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Understanding the 5% Tax Deferred Allowance for Bonds Q&A

2 min read 1 Feb 22

Q: What is the 5% tax deferred allowance?

A: This is a rule in tax law which allows investors to withdraw up to 5% of their investment into a bond, each policy year, without incurring an immediate tax charge.

Q: Why is the 5% tax deferred allowance important?

A: This is used in the calculation to determine if an Excess Chargeable Gain occurs. This is particularly important if large partial withdrawals across all the segments/clusters of a bond have been made in the policy year. 

If withdrawals (regulars or partial) are taken which exceed the accumulated tax deferred allowance this can cause a large ‘artificial’ or Excess Chargeable Gain.

This can potentially cause a large tax liability, which bears no correlation to the economic performance of the bond.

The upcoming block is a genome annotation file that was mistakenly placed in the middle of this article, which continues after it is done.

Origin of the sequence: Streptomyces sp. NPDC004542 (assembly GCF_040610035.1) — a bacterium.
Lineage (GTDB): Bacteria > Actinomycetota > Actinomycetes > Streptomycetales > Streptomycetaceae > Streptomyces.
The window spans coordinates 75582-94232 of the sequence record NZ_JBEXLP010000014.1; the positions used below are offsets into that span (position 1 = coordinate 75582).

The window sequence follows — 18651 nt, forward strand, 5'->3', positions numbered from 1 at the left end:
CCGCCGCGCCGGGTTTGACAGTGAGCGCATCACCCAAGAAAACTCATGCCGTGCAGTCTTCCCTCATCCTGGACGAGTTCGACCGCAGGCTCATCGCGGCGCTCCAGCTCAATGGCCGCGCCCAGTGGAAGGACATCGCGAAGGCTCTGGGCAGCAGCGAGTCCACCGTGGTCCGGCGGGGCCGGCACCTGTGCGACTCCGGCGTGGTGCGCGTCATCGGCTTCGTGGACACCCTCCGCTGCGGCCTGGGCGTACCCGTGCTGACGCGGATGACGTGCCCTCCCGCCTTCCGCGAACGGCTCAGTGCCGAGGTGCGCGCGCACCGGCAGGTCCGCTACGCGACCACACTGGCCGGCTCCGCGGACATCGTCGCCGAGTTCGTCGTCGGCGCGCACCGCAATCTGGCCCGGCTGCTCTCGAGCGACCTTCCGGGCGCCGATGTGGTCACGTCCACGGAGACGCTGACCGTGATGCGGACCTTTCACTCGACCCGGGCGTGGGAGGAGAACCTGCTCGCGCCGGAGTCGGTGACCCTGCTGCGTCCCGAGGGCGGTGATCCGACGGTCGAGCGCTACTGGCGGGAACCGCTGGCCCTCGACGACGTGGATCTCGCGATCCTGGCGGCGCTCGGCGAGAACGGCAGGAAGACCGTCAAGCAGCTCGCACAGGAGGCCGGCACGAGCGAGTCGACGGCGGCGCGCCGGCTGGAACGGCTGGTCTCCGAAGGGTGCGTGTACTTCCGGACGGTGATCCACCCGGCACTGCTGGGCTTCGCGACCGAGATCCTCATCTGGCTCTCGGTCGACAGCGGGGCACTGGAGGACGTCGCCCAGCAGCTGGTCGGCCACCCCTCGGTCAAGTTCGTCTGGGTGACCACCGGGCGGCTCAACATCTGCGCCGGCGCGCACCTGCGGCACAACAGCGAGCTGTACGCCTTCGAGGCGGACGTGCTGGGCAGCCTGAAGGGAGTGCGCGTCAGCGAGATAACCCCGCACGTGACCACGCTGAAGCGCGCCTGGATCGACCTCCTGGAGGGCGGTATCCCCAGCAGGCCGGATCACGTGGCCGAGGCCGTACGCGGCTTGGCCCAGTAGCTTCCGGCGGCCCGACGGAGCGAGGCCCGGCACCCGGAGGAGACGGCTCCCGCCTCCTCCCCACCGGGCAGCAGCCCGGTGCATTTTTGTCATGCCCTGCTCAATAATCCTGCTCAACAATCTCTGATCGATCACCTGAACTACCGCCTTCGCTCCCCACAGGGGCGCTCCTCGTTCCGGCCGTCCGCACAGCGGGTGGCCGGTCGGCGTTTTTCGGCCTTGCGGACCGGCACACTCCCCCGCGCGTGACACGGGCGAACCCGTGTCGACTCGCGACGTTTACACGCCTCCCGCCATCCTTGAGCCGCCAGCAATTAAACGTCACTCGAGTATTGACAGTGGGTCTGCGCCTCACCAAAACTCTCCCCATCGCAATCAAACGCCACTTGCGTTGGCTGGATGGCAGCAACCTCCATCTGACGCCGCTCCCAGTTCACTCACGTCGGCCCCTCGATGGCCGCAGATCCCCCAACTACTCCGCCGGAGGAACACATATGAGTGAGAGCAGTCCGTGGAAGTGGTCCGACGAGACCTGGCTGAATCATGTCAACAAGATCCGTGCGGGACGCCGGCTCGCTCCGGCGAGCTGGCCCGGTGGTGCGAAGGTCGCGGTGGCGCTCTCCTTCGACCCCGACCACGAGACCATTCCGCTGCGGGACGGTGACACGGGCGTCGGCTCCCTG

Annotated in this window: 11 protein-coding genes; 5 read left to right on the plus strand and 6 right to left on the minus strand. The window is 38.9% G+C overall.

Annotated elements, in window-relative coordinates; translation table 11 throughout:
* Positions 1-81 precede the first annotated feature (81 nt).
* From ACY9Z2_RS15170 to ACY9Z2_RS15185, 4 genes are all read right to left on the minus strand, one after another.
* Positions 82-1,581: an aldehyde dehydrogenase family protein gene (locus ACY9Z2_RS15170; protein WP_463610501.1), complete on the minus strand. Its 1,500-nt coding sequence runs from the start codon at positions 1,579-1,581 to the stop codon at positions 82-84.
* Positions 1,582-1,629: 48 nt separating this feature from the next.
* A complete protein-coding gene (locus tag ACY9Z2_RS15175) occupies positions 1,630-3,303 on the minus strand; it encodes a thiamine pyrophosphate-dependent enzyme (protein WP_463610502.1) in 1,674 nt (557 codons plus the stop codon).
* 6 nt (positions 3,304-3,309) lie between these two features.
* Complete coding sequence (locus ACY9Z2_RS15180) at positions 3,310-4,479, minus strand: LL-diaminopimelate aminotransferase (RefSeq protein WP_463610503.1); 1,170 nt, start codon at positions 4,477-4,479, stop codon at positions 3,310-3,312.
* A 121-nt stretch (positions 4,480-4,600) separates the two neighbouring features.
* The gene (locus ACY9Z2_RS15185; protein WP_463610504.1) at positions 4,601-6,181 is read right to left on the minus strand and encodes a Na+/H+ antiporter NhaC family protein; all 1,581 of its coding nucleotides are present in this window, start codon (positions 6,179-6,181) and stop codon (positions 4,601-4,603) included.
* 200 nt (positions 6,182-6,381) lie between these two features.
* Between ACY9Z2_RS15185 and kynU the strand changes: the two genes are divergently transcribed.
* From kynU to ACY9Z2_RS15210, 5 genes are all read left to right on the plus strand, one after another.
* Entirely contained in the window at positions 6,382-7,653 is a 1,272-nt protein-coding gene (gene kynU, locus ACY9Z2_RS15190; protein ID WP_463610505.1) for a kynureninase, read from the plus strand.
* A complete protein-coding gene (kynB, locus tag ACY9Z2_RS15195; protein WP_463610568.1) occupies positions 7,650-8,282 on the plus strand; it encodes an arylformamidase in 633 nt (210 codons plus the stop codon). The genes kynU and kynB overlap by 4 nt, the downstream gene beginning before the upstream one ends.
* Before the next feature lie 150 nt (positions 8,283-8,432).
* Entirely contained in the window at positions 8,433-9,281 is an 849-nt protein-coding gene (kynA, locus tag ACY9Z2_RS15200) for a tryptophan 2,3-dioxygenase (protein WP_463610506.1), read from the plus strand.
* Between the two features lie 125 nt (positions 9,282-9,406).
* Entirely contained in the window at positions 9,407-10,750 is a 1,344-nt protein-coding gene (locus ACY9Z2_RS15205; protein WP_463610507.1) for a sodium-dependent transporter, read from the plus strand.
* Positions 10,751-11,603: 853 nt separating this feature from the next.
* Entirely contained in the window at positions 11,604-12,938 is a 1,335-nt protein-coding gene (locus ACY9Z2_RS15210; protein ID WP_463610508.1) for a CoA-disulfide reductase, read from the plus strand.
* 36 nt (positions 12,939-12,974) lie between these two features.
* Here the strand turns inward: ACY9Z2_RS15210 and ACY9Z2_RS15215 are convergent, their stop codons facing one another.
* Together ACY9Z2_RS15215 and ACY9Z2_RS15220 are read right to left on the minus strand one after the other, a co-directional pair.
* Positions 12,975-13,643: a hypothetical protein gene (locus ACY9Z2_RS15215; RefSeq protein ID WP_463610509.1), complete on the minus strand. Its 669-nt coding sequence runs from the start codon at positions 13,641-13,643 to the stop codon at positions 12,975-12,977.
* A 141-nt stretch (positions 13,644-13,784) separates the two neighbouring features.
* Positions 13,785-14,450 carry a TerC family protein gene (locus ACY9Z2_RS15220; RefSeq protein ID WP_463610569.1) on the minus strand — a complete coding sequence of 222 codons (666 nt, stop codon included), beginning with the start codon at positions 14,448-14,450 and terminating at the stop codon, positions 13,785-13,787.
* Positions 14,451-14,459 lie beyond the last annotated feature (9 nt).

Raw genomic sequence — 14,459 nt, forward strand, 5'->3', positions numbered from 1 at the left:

Q: How do you calculate the 5% tax deferred allowance?

A: It's easier to do this by policy year. Here are some pointers to work out the available tax deferred allowance: 

For the first year, compare the tax deferred allowance each year (5% of the investments in) to the withdrawals (including OAC) taken that year:

  •  if the withdrawals are higher, this creates an excess chargeable gain which arises at the end of the policy year
  • if the tax deferred allowance is higher, then there is no gain and any unused allowance will carry forward to be used in future years
  •  there is no time limit on how long it can be carried forward, as long as the bond is intact, the accumulated allowance can be ‘swept up’.

Going forward into the second and subsequent policy years, compare the tax deferred allowance (5% of the investment in + unused tax deferred allowance from previous years) to the withdrawals (including OAC) taken that year:

  • if the withdrawals are higher, then this creates an excess chargeable gain which arises at the end of the policy year.
  •  if the tax deferred allowance is higher, then there is no gain and any unused allowance will carry forward to be used in future years.

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